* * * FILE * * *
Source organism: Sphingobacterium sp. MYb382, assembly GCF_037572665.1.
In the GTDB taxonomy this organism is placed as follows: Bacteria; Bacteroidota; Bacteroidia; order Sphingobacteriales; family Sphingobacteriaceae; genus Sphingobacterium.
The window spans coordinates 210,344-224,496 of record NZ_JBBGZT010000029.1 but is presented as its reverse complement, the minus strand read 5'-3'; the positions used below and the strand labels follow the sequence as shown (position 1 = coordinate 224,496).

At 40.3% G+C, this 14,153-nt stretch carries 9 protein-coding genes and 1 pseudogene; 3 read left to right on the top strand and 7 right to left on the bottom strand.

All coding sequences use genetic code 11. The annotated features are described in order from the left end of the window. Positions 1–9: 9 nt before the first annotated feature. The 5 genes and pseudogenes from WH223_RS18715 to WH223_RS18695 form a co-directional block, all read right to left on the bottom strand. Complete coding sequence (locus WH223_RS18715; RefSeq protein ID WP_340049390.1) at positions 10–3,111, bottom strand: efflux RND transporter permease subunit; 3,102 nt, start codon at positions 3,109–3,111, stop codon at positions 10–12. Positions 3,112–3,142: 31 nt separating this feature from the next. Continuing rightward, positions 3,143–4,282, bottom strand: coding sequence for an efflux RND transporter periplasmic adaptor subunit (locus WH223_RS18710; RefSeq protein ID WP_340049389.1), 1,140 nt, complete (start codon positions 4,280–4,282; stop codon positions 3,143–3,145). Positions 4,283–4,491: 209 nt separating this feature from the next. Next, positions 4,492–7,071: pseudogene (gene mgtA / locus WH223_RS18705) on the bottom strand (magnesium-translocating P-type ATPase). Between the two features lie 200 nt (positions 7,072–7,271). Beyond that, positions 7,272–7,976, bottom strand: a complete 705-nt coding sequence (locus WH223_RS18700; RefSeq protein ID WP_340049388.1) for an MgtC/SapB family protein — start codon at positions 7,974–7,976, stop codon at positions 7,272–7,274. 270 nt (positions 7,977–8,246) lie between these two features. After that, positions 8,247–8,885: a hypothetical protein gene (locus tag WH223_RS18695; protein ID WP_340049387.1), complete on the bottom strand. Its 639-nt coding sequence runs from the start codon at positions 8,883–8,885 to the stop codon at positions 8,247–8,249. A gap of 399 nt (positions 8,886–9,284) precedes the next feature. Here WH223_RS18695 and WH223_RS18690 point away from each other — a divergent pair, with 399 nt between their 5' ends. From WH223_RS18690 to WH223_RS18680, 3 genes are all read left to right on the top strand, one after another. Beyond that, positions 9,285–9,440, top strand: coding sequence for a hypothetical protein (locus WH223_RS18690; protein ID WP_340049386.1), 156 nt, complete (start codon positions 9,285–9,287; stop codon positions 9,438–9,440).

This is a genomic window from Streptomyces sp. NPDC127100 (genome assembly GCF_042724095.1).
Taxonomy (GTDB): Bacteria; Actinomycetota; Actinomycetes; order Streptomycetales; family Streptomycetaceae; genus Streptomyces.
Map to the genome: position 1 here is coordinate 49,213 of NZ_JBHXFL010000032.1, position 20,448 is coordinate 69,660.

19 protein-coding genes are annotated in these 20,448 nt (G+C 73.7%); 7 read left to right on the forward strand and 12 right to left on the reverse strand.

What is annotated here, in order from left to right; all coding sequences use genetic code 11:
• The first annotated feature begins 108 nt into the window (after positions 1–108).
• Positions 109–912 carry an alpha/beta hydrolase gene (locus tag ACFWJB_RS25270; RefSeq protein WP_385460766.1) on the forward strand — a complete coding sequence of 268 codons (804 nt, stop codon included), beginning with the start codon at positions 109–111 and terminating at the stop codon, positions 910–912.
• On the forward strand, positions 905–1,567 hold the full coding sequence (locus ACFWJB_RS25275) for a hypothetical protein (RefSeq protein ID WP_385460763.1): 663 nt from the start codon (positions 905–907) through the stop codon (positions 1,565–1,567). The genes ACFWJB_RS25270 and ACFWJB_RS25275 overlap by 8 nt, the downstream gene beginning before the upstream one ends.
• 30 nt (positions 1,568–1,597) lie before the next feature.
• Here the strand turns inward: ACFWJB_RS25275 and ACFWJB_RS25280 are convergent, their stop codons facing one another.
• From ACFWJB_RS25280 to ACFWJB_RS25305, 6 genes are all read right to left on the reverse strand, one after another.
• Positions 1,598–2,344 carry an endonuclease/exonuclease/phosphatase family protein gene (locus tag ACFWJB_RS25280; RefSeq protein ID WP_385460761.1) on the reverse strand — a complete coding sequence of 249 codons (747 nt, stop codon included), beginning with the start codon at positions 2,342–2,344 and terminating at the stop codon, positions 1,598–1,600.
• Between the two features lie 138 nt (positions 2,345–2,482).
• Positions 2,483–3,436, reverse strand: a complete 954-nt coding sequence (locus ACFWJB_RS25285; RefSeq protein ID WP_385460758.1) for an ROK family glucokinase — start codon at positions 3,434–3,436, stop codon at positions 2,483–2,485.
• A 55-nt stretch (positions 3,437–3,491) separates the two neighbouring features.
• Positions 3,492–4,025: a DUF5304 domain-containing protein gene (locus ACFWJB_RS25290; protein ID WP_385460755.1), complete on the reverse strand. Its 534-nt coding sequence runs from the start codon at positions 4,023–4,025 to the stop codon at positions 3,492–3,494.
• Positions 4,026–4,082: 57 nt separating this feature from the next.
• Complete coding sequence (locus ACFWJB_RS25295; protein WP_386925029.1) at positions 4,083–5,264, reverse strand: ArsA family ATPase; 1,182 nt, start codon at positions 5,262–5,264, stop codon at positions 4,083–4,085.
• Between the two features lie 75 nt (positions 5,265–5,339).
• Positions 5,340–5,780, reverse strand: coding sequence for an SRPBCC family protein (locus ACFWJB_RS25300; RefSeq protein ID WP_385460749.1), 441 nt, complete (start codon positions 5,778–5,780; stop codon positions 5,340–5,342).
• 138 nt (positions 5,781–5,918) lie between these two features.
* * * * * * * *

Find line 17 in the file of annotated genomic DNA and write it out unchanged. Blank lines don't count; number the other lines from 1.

• Positions 1,598–2,344 carry an endonuclease/exonuclease/phosphatase family protein gene (locus tag ACFWJB_RS25280; RefSeq protein ID WP_385460761.1) on the reverse strand — a complete coding sequence of 249 codons (747 nt, stop codon included), beginning with the start codon at positions 2,342–2,344 and terminating at the stop codon, positions 1,598–1,600.